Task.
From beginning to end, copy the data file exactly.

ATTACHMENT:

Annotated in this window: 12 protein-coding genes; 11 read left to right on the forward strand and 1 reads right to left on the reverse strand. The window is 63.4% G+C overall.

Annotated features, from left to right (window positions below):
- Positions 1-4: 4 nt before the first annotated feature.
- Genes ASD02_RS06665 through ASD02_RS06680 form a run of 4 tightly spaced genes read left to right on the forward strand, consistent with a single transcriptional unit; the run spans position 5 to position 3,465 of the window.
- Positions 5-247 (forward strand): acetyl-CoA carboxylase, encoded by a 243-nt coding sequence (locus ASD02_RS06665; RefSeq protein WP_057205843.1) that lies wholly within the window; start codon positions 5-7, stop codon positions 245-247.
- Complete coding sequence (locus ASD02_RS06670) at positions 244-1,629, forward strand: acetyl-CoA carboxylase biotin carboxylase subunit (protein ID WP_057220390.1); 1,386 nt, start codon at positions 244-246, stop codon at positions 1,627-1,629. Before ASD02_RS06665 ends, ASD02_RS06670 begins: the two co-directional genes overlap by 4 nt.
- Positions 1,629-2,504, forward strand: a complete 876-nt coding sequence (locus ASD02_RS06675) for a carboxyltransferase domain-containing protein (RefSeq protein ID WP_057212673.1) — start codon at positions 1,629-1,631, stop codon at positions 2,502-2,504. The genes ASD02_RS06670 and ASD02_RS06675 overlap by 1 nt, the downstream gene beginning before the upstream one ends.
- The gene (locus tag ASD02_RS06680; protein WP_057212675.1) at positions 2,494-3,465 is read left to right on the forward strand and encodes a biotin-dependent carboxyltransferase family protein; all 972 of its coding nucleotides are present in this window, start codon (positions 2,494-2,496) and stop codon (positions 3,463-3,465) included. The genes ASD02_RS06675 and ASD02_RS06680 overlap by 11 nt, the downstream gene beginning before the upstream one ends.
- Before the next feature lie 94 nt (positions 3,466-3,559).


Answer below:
Annotated in this window: 12 protein-coding genes; 11 read left to right on the forward strand and 1 reads right to left on the reverse strand. The window is 63.4% G+C overall.

Annotated features, from left to right (window positions below):
- Positions 1-4: 4 nt before the first annotated feature.
- Genes ASD02_RS06665 through ASD02_RS06680 form a run of 4 tightly spaced genes read left to right on the forward strand, consistent with a single transcriptional unit; the run spans position 5 to position 3,465 of the window.
- Positions 5-247 (forward strand): acetyl-CoA carboxylase, encoded by a 243-nt coding sequence (locus ASD02_RS06665; RefSeq protein WP_057205843.1) that lies wholly within the window; start codon positions 5-7, stop codon positions 245-247.
- Complete coding sequence (locus ASD02_RS06670) at positions 244-1,629, forward strand: acetyl-CoA carboxylase biotin carboxylase subunit (protein ID WP_057220390.1); 1,386 nt, start codon at positions 244-246, stop codon at positions 1,627-1,629. Before ASD02_RS06665 ends, ASD02_RS06670 begins: the two co-directional genes overlap by 4 nt.
- Positions 1,629-2,504, forward strand: a complete 876-nt coding sequence (locus ASD02_RS06675) for a carboxyltransferase domain-containing protein (RefSeq protein ID WP_057212673.1) — start codon at positions 1,629-1,631, stop codon at positions 2,502-2,504. The genes ASD02_RS06670 and ASD02_RS06675 overlap by 1 nt, the downstream gene beginning before the upstream one ends.
- The gene (locus tag ASD02_RS06680; protein WP_057212675.1) at positions 2,494-3,465 is read left to right on the forward strand and encodes a biotin-dependent carboxyltransferase family protein; all 972 of its coding nucleotides are present in this window, start codon (positions 2,494-2,496) and stop codon (positions 3,463-3,465) included. The genes ASD02_RS06675 and ASD02_RS06680 overlap by 11 nt, the downstream gene beginning before the upstream one ends.
- Before the next feature lie 94 nt (positions 3,466-3,559).